Assume a tube closed at the top (a Torricelli tube) and neglect the vapour pressure of the mercury. Now apply Pascal's Law on hydrostatic pressure:
With $P_0\approx 0$ (the pressure for $h=0$), $\rho$ the density of the mercury and $h$ the height of the measuring point, measured from the top.
The question has been made really easy by expressing the hydrostatic pressure in mm Hg:
What is the pressure 5 mm Hg below this point?
Well, this means that $h$ has been increased by 5 mm, so that the pressure at that point is simply $74+5=79$ mm Hg.
Of course this also holds if $P_0>0$. E.g. if the tube was closed at the bottom (thus forming a vessel) and open at the top, with the mercury surface exposed to some constant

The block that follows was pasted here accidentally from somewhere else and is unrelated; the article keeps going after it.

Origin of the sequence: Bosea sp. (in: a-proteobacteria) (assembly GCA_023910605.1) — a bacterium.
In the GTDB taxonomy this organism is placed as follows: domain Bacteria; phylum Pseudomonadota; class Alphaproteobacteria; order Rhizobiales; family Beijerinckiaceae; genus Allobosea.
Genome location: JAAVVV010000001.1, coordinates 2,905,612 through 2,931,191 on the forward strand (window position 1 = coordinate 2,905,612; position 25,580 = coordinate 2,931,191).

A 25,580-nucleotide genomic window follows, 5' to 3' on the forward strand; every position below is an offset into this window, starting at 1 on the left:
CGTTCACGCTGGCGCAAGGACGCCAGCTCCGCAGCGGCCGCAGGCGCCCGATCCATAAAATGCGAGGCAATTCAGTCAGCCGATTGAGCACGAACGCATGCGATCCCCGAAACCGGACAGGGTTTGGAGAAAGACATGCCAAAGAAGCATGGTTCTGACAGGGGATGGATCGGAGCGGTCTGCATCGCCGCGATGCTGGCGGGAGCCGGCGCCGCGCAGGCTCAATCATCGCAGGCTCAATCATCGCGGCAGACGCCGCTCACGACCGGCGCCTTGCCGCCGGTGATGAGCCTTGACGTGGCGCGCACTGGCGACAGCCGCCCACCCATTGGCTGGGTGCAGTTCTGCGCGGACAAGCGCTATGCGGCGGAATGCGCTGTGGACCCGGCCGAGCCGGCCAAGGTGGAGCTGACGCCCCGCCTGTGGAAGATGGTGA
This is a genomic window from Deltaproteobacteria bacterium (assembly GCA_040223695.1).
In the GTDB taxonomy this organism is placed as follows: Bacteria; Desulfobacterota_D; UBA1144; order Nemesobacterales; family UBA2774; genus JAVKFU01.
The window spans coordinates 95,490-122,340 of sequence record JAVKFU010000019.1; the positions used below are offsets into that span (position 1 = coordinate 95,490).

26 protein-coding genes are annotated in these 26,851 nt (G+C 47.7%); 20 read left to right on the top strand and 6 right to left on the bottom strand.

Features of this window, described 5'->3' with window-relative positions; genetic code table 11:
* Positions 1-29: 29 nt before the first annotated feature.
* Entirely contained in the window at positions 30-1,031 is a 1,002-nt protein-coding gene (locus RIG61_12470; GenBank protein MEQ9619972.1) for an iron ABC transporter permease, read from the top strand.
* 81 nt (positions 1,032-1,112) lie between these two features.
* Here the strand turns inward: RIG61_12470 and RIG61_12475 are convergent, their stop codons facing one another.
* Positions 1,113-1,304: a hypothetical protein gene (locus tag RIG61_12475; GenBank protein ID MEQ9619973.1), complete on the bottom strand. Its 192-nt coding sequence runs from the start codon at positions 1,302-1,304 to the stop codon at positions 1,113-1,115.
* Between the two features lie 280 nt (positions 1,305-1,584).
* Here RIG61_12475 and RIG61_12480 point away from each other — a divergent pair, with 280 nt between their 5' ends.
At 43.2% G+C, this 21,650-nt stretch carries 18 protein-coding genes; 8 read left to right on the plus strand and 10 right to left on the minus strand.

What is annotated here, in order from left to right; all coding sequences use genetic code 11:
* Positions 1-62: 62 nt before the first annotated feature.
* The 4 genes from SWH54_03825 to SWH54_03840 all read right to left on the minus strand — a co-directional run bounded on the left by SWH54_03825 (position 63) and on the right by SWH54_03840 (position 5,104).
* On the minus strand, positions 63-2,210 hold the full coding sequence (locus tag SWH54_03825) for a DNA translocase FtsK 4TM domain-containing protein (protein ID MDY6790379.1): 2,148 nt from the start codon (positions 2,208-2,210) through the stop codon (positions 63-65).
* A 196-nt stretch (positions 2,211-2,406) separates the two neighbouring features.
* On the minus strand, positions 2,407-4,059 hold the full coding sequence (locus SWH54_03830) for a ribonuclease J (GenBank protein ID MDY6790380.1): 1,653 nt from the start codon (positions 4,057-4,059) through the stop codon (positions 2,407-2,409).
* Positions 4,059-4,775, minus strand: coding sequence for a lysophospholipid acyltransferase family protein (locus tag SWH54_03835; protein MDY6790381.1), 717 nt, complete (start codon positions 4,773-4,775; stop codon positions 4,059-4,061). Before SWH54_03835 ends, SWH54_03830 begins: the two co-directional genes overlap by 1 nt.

pressure $P_0$, the above would also hold: the pressure would be 79 mm Hg, 5 mm below the point where it was 74 mm Hg.
We can show this as follows, with Pascal:
Pressure at the 1st point (74 mm Hg):
Pressure at the 2nd point:
Because $h_2=h_1+5$, then in mm Hg,
$P_2=P_1+5=$79 mm Hg.